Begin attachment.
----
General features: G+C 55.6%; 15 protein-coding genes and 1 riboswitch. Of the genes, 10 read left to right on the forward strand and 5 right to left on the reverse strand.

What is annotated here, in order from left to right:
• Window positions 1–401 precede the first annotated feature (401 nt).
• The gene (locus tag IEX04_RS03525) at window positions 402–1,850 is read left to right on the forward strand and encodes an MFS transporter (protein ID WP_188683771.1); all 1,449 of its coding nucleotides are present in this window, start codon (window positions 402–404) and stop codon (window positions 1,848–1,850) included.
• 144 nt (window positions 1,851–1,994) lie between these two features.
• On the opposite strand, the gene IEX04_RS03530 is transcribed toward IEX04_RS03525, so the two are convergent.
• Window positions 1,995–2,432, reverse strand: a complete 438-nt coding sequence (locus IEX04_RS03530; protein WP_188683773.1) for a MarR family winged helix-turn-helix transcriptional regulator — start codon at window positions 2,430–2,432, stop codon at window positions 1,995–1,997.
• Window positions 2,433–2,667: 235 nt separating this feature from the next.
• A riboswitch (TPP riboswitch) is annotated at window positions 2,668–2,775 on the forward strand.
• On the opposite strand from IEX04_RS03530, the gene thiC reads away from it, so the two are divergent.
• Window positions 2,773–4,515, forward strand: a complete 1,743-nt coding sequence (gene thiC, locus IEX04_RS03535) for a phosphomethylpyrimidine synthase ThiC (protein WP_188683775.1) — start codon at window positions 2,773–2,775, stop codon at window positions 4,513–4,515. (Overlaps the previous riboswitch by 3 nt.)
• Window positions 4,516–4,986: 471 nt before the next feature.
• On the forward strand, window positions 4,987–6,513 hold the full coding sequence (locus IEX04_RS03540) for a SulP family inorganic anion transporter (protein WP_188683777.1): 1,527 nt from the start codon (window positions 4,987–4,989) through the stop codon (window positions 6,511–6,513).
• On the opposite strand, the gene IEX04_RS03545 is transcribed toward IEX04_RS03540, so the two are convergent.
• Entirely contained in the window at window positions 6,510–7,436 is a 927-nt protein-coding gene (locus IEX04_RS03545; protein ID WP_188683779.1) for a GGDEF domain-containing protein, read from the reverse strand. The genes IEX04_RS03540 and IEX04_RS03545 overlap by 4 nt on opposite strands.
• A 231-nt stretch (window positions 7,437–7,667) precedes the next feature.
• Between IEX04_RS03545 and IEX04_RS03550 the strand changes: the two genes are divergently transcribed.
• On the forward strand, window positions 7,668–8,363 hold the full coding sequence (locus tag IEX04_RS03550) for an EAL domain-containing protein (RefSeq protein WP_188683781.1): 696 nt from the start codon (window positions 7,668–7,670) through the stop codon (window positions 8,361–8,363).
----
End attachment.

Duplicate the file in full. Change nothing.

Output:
General features: G+C 55.6%; 15 protein-coding genes and 1 riboswitch. Of the genes, 10 read left to right on the forward strand and 5 right to left on the reverse strand.

What is annotated here, in order from left to right:
• Window positions 1–401 precede the first annotated feature (401 nt).
• The gene (locus tag IEX04_RS03525) at window positions 402–1,850 is read left to right on the forward strand and encodes an MFS transporter (protein ID WP_188683771.1); all 1,449 of its coding nucleotides are present in this window, start codon (window positions 402–404) and stop codon (window positions 1,848–1,850) included.
• 144 nt (window positions 1,851–1,994) lie between these two features.
• On the opposite strand, the gene IEX04_RS03530 is transcribed toward IEX04_RS03525, so the two are convergent.
• Window positions 1,995–2,432, reverse strand: a complete 438-nt coding sequence (locus IEX04_RS03530; protein WP_188683773.1) for a MarR family winged helix-turn-helix transcriptional regulator — start codon at window positions 2,430–2,432, stop codon at window positions 1,995–1,997.
• Window positions 2,433–2,667: 235 nt separating this feature from the next.
• A riboswitch (TPP riboswitch) is annotated at window positions 2,668–2,775 on the forward strand.
• On the opposite strand from IEX04_RS03530, the gene thiC reads away from it, so the two are divergent.
• Window positions 2,773–4,515, forward strand: a complete 1,743-nt coding sequence (gene thiC, locus IEX04_RS03535) for a phosphomethylpyrimidine synthase ThiC (protein WP_188683775.1) — start codon at window positions 2,773–2,775, stop codon at window positions 4,513–4,515. (Overlaps the previous riboswitch by 3 nt.)
• Window positions 4,516–4,986: 471 nt before the next feature.
• On the forward strand, window positions 4,987–6,513 hold the full coding sequence (locus IEX04_RS03540) for a SulP family inorganic anion transporter (protein WP_188683777.1): 1,527 nt from the start codon (window positions 4,987–4,989) through the stop codon (window positions 6,511–6,513).
• On the opposite strand, the gene IEX04_RS03545 is transcribed toward IEX04_RS03540, so the two are convergent.
• Entirely contained in the window at window positions 6,510–7,436 is a 927-nt protein-coding gene (locus IEX04_RS03545; protein ID WP_188683779.1) for a GGDEF domain-containing protein, read from the reverse strand. The genes IEX04_RS03540 and IEX04_RS03545 overlap by 4 nt on opposite strands.
• A 231-nt stretch (window positions 7,437–7,667) precedes the next feature.
• Between IEX04_RS03545 and IEX04_RS03550 the strand changes: the two genes are divergently transcribed.
• On the forward strand, window positions 7,668–8,363 hold the full coding sequence (locus tag IEX04_RS03550) for an EAL domain-containing protein (RefSeq protein WP_188683781.1): 696 nt from the start codon (window positions 7,668–7,670) through the stop codon (window positions 8,361–8,363).